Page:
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Outsiders-Within: The Families We Lose

Can Your Estrangement Story Help Others?

By Stevi-Lee AlverPublished 3 months ago 4 min read
Outsiders-Within: The Families We Lose
Photo by Adrian Swancar on Unsplash

LGBTQ people are often pushed into the margins of the family unit. we're the seen but not heard. We're the "outsiders-within".

While estrangement is a painful reality for many LGBTQ people, our chosen families have the power to heal and radicalize traditional definitions of the family unit.


Families We Keep

Have you ever justified a family member's homophobia? 

Ever told yourself: it's getting better. It's not as bad as it used to be.

Sociologists refer to this phenomenon as "compulsory kinship". The term was born in the book: Families We Keep.

"Compulsory kinship" is enduring familial bonds that are unpleasant, toxic and harmful.

The problem is bigger than you think. A type of trauma bond. A type of Stockholm Syndrome. Compulsory kinship is wide-spread.

Many adult children maintain relationships with abusive parents. Even so, LGBTQ people have a perspective that sociologists find intriguing. We often experience compulsory kinship coupled with the outsider-within phenomenon.


Eternal Baptism of Shame: a metaphorical example…

You and your partner, Jak, embark on a holiday with Jak's family. Jak's parents rent a four-bedroom AirBnb.

Jak's parents take the master bedroom.

Jak's older sister and her husband take the queen suite.

Jak's eighteen-year old brother and his girlfriend - of six months - take the double suite.

And you and Jak - your partner of five years - take the twin single. Shunned to the kids room.

Ring true?


Is this the compromise of inclusivity?


Jak's face drops. Your breath snags. Tears prick your eyes.

Jak looks at you, forces a smile, and says: 'Let's ignore it. I don't want it to ruin the holiday.'

You inhale and put on a happy face. Jak's upset. You don't want to make them feel worse. You don't want to make a scene. You don't want to be dramatic. You don't want to make a mountain of a molehill.


Is this rejection masquerading as acceptance?


Jak's family throw a dinner party.

Jak's mom introduces you as: 'Jak's friend from college'.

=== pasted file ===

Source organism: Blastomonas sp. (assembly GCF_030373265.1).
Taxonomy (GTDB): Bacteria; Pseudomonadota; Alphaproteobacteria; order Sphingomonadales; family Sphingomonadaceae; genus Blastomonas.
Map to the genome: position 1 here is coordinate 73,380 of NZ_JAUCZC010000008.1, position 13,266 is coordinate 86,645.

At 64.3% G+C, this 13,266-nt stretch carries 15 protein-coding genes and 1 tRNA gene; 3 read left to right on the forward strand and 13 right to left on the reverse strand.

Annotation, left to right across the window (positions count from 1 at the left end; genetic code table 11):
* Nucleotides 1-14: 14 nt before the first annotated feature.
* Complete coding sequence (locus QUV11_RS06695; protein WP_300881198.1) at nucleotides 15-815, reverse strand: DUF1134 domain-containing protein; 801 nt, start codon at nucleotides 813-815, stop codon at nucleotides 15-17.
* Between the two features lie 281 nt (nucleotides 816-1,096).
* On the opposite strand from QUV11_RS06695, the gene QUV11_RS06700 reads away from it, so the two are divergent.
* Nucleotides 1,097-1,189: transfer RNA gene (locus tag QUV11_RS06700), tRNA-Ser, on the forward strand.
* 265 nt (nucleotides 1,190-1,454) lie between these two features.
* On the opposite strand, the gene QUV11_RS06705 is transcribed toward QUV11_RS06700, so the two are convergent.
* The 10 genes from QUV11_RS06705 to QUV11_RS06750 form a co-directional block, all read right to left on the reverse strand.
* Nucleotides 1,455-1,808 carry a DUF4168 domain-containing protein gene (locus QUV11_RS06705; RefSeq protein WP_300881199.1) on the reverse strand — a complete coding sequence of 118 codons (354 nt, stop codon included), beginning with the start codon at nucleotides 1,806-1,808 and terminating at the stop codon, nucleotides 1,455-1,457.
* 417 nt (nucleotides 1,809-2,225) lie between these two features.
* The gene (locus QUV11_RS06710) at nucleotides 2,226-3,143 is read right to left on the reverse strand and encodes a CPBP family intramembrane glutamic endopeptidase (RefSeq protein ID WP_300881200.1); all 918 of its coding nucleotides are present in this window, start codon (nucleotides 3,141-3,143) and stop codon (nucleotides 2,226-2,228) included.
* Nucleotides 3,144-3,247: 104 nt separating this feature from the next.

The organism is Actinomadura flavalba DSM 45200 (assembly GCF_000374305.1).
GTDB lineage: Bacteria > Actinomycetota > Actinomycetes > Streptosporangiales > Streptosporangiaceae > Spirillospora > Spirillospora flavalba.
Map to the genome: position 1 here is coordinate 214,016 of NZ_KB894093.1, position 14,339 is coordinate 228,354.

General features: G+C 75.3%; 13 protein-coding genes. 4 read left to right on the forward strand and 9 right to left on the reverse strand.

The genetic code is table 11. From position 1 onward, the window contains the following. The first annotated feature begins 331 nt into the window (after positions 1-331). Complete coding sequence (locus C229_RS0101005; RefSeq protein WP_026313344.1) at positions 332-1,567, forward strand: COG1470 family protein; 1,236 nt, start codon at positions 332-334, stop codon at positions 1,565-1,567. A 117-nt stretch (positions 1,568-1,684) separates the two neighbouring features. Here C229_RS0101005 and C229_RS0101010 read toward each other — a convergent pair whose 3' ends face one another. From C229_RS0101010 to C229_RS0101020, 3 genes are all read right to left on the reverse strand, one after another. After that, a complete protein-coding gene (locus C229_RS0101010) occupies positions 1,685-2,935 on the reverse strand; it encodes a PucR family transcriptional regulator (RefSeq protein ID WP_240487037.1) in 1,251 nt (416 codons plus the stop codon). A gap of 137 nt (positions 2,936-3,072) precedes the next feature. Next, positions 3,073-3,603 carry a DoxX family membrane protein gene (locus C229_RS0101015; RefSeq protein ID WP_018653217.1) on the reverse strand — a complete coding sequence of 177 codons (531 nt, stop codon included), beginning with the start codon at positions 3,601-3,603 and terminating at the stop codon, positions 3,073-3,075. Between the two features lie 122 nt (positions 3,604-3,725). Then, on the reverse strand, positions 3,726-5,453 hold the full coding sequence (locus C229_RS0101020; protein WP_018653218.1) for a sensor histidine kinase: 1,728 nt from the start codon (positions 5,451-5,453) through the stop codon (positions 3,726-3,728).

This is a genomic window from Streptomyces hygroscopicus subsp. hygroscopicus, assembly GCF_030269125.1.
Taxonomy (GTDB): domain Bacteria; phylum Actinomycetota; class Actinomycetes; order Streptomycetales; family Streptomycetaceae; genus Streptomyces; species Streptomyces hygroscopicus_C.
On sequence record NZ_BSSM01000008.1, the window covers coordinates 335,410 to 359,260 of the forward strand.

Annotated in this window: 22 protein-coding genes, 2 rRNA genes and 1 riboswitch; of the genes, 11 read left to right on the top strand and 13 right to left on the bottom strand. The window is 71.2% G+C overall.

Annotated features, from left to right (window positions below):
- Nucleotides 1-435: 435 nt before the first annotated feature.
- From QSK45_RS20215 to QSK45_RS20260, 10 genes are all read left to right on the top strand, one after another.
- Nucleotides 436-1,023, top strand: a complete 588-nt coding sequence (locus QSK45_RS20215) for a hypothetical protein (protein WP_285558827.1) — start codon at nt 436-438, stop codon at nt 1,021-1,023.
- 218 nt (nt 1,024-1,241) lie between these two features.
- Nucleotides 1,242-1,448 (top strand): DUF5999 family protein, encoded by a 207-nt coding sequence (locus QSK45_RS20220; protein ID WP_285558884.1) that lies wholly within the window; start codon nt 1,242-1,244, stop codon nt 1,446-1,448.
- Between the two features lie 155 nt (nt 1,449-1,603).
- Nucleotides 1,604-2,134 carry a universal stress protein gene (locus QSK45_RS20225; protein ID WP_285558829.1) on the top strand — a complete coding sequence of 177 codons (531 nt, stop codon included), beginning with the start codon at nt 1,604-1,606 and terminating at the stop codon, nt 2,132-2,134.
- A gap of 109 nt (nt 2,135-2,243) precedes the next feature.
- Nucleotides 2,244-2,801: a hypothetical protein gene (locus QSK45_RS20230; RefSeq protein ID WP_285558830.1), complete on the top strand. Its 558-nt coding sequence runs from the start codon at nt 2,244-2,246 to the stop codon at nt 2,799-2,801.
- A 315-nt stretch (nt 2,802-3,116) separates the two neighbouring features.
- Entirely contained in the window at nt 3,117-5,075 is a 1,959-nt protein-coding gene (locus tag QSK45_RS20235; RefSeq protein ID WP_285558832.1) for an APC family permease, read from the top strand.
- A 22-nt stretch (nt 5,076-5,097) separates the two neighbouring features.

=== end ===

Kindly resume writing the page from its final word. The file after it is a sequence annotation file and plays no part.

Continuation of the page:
Out the corner of your eye, Jak's shoulders slump.

You smile and shake hands. Shame explodes within you.


Is this submission a form of homophobic permission?


Families We Choose Vs Families We Keep

Insidious homophobia destroys our intimate relationships.

Here's the question: do you stay with Jak? Do you tolerate intolerance for love? Is the feeling of self-hatred, disgust and shame too much? Do you walk away?

Outsiders-within are experts at creating new, and unique, versions of family. Chosen families are not novelties. They are necessities. They are lifelines. They are paramount to survival.

Despite the ability to recreate and redefine "family", so many of us exist in chains. Invisible chains looped around ankles, bonding us to toxic parent-child relationships.


Rethinking Rejection

We have a complex relationship with rejection. Can acceptance and rejection exist together? Or am I gaslighting myself?

From all this ugliness, something beautiful is born.

Something healing. Something freeing.

We exist outside exclusivity. We love unapologetically. 

We protect fiercely. We worship respect and kindness.

We keep our exes close. We accept wholeheartedly.

We create chosen families. We grow together. 

Our pride is more than the sum of its rainbows.


The Families We Lose

Sociologist, Rin Reczek is one of the author's of Families We Keep. Reczek explains the detrimental effects of compulsory kinship. How perservereing with such relationships 'perpetuates long-term harm for many adult children.'

But, life isn't that simple. It's not a matter of saying: that relationship is harmful, you should leave.

Humans stay in bad relationships all the time.

Reczek explains that most of us cannot cut ties. That 'the parent-child tie is irreplaceable, even if it doesn't serve them.'


So, what's the solution?

One option is estrangement. The Families We Keep maps out specific exit strategies. The ways to break free of compulsory kinship.

But what if estrangement is not where you are at? I suggest the following:

1. Set and enforce boundaries.

2. Be yourself. Respect yourself.

3. Don't let them try to change you. And don't try to change them.

4. Rally support. Have a friend on standby. Have a safe place to go.

5. Remove obligation. Spend your time how you want to (this will also reduce resentment.)

6. Find a good counsellor.


The bottom line: We are stronger together. Do you have a story to share? Do you think your story could help others?

Families We Lose is Rin Reczek's new project. They are interviewing LGBTQ people who have "no to low" contact with a family member. They want to hear from you.


Stevi-Lee Alver is an Australian writer and tattoo artist. She lives in the middle of Brazil with her wife. She loves bush walks and waterfalls but misses the ocean.


About the Creator

Stevi-Lee Alver

Australian writer and tattoo artist based in Brazil. 🏳️‍🌈🏳️‍🌈🏳️‍🌈

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